The Telegraph
Since 1st March, 1999
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Clinics cut hospital lifeline
HEALTH BEAT: A patient arrives at a government hospital. Pictures by Kishor Roy Chowdhury

DR SUBIR GANGULY, president of the Bengal branch of Indian Medical Association, met readers of The Telegraph last week at the IMA Hall, on Biresh Guha Street, near the Park Circus Bridge no. 4, to answer their queries. Participants included Deepak Sarkar, Kajal Bose, Sandipan Biswas, Kalyan Roy, Shyamal De, Amit Sarkar, Biswajit Sarkar, Diptimoy Ghosh and Amitava Bhattacharya

Diptimoy Ghosh: At one time, hospitals would draw people from every section of society. The scenario is no longer the same. Besides, a number of nursing homes have sprung up near the medical colleges. Why'

It is true that nursing homes are sprouting up around government hospitals. For this, the governmentís faulty policy is to blame. At one time, every section of society would queue up at hospitals for treatment. Now, those who matter rarely go.

Moreover, after the introduction of a non-practising allowance, many reputed doctors have left the hospitals and joined nursing homes. Even the government is encouraging the private sector to set up more and more clinics. The people are taken in by the glamour of private treatment and flock to these clinics.

The government did introduce pay clinics in hospitals, but there, the attending doctors have not received a single paisa to date.

Diptimoy Ghosh: On the one hand, doctors are increasing their fees and on the other, they misbehave with their patients. How can this be checked'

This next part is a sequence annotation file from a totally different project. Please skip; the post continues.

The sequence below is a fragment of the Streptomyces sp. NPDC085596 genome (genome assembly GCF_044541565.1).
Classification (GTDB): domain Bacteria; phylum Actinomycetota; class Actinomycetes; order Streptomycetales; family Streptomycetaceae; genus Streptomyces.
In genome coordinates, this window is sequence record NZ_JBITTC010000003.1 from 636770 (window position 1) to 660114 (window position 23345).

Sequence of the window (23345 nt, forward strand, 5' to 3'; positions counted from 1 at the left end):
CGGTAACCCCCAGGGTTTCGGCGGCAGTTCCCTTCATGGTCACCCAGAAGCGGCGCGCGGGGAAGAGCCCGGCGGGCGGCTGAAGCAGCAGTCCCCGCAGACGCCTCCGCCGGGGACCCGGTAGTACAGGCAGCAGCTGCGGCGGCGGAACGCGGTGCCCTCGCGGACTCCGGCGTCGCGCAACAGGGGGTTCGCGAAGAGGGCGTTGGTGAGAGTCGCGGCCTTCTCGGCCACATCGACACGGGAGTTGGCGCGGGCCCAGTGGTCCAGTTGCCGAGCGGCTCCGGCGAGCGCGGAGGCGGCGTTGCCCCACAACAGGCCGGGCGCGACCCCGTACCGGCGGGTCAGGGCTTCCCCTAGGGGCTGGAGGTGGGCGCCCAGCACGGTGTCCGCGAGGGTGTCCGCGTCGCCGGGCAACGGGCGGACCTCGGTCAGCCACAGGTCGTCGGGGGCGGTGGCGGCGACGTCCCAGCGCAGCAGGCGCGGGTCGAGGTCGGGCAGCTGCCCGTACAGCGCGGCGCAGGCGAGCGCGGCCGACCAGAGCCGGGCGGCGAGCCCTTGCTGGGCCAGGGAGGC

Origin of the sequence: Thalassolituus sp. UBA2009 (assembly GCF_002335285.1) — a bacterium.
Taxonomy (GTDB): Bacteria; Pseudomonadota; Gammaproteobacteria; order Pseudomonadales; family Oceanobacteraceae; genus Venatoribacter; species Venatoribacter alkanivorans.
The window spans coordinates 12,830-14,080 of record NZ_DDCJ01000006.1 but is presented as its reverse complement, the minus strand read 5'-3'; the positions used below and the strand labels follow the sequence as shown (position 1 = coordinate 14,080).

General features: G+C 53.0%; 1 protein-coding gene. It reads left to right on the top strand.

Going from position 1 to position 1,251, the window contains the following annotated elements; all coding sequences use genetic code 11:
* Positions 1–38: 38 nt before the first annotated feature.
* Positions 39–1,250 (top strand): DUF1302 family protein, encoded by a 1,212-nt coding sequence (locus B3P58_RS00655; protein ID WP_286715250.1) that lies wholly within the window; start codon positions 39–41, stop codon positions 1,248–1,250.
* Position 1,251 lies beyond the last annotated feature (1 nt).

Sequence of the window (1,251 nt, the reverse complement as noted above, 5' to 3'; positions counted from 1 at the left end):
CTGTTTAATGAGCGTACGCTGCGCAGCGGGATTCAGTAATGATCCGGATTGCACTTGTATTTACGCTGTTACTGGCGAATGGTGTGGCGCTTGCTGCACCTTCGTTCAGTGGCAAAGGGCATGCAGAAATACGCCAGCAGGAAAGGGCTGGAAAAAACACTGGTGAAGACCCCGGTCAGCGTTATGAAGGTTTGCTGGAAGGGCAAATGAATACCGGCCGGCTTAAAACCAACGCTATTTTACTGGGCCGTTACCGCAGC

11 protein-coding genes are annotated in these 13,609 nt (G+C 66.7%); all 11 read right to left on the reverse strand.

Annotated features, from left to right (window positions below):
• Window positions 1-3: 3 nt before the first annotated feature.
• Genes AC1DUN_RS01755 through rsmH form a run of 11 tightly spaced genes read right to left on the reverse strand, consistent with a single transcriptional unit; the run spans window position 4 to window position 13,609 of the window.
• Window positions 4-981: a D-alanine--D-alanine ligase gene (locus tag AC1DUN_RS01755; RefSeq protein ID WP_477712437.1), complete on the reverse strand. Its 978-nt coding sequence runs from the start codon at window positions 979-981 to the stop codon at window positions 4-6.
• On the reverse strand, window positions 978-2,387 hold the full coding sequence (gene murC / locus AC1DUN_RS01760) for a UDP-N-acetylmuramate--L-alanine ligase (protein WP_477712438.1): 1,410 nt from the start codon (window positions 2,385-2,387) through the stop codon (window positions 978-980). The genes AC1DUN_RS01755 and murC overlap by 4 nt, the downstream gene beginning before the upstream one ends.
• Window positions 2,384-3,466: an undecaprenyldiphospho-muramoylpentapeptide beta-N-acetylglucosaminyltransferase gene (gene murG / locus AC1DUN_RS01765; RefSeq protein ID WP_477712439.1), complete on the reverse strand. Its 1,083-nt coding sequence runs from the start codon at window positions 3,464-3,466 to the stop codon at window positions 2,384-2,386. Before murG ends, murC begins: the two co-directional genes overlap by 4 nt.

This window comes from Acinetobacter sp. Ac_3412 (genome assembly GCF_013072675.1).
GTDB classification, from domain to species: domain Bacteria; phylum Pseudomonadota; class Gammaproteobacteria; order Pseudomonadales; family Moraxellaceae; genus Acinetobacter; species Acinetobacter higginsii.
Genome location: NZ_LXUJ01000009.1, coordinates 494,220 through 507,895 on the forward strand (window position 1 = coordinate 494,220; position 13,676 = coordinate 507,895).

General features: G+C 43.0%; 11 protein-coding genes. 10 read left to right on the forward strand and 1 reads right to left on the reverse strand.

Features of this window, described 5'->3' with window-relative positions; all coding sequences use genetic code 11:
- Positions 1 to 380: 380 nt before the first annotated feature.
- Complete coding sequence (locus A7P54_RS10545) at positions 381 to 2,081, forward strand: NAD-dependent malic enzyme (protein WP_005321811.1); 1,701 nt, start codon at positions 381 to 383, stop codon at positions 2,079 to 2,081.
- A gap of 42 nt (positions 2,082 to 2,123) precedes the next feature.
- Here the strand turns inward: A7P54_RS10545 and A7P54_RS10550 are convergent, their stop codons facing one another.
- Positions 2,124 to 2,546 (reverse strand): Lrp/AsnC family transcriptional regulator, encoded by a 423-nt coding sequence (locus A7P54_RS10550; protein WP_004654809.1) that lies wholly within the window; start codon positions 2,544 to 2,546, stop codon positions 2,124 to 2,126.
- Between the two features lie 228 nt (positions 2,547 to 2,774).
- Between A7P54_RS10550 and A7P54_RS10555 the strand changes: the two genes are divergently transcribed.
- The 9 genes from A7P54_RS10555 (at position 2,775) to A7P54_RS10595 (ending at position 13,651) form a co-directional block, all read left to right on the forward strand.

In private practice, everyone is free to fix his fees, so why not a doctor' But for your information, in our state, the fees charged by the doctors are very low. Ill-treatment of patients by a doctor cannot be accepted. There are several bodies where complaints can be lodged. We conduct thorough inquiries and, if necessary, take stringent action.

Shyamal De: To the common man, a doctor is God. But some doctors donít play by the rules and earn the profession a bad name. What role can the IMA play to check this'

The IMA has certain guidelines for all doctors to follow.

It is true that some doctors get caught up in corrupt practices by falling prey to various types of inducements. Corruption can also set in for reasons beyond their control. Suppose a doctor wants his child to succeed him in the profession but the child is not gifted enough. The father pays a capitation fee of Rs 20 lakh to turn his offspring into a doctor. That, you will admit, is a lot of money to rustle up. So, unfair measures are adopted.

The government should be put on the mat for this, not the doctor concerned. Of couse, if a doctor is found indulging in corrupt practices, stern action is taken against him. Recently, after proper investigation, one doctor was even put behind bars.

Amit Sarkar: I find it peculiar that non-medical associations and science organisations conduct health campaigns. Why doesnít the IMA hold one'

Some political parties conduct health camps and drives with a particular motive, but cannot sustain them. Moreover, health campaigns by non-medical organisations are quite microscopic.

The IMA cannot be accused of not conducting a health campaign. We do such things all the time.

Amitava Bhattacharya: In the rural areas, quacks play a vital role. How can this menace be checked'

As many doctors do not want to go to the villages, quacks carry on their business without bothering about medical ethics. They prescribe medicines without knowing the proper doses. Of course, to check this, the government should be more alert and active.

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